Assistant Professor Mitsuo Otsuka, College of Sport and Health Science has demonstrated that in sprint races, longer foreperiods (intervals between the “set” command and the gun signal) make subsequent reaction times shorter, and presented this finding in Frontiers in Psychology (online).
Twenty male sprinters, including seven who once participated in international games (World Championships in Athletics, Summer Universiade, etc.), participated in the experiment.
In sprint races, sprinters are supposed to start in response to the gun signal after the “set” command. Under the current rule, however, the gun signal timing is ultimately determined by the starter subjectively. So depending on races, sprinters’ reaction times may have to be longer, suggesting that the current rule may not ensure the level playing field.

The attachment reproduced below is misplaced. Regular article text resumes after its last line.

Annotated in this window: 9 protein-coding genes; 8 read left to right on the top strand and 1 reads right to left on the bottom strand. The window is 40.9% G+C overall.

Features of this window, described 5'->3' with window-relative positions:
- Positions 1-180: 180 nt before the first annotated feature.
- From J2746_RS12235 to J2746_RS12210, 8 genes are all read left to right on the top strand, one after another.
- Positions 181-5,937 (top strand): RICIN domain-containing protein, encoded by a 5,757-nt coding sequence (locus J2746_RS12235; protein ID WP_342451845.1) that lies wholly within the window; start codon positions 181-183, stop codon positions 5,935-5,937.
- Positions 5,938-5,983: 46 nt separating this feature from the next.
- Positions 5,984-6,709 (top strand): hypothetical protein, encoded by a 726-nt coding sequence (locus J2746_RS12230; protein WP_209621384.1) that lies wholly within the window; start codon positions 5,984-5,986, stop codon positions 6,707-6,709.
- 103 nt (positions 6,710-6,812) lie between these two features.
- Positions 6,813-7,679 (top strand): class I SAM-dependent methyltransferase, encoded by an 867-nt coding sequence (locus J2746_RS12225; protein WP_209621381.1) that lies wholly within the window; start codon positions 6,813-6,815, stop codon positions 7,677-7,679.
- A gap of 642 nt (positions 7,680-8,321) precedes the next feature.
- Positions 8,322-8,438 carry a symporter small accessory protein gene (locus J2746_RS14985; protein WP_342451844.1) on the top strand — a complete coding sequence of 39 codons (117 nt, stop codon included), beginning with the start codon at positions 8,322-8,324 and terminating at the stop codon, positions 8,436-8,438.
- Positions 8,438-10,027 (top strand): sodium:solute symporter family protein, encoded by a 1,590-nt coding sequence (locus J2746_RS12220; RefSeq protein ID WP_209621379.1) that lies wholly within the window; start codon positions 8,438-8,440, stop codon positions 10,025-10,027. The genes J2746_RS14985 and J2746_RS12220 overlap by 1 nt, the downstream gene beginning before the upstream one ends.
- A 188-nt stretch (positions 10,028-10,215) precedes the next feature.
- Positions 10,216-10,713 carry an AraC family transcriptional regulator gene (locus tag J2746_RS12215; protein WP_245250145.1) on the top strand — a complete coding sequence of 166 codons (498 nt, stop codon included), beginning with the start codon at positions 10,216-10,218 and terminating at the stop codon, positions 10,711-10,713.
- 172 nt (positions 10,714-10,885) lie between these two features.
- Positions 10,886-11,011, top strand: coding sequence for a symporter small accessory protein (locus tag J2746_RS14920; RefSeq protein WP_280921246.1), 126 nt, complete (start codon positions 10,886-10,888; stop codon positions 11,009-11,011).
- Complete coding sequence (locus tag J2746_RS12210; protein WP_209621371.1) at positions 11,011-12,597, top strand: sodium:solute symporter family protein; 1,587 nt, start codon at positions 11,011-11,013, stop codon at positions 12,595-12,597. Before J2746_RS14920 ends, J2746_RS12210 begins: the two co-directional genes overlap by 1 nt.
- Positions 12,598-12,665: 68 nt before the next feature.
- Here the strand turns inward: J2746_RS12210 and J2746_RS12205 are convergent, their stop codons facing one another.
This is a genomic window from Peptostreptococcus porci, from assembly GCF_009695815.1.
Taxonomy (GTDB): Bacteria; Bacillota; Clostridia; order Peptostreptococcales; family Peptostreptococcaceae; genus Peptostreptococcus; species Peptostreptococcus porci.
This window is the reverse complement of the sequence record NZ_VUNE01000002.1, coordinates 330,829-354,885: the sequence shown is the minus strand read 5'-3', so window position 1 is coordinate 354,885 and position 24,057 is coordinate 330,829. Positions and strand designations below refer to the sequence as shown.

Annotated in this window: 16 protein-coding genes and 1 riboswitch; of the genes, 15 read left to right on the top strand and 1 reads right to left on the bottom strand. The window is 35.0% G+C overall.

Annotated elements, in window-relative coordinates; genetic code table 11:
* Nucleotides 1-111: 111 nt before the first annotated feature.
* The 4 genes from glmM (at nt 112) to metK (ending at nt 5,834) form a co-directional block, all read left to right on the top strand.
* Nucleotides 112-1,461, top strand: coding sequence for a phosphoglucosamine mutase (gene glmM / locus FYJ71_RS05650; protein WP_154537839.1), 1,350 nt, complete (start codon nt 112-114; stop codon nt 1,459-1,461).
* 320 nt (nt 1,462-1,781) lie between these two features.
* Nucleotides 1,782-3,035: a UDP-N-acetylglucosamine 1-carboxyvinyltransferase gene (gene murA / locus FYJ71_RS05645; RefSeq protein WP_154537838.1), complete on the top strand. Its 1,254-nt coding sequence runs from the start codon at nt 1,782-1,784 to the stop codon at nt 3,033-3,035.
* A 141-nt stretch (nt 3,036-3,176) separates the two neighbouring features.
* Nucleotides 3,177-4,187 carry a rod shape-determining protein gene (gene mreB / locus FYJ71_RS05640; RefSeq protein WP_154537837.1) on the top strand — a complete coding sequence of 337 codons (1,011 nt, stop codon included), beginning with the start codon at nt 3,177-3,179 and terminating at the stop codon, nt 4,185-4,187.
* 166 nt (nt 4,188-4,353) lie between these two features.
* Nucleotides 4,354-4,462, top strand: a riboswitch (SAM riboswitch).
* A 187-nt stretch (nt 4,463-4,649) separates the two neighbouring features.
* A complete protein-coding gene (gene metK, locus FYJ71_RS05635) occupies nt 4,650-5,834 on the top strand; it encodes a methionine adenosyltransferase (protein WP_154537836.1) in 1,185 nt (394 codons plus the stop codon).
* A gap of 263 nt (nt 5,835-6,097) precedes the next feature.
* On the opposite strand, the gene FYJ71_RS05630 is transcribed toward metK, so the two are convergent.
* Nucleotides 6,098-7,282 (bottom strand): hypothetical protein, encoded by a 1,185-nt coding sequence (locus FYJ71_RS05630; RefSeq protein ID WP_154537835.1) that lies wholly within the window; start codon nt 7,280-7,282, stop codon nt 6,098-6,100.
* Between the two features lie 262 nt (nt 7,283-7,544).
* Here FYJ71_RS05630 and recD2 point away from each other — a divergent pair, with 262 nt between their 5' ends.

Japanese 100-meter sprinters are now expected to clock less than 10 seconds. To help them make better time, the starter may be encouraged to keep foreperiods longer to the extent that they do not false-start.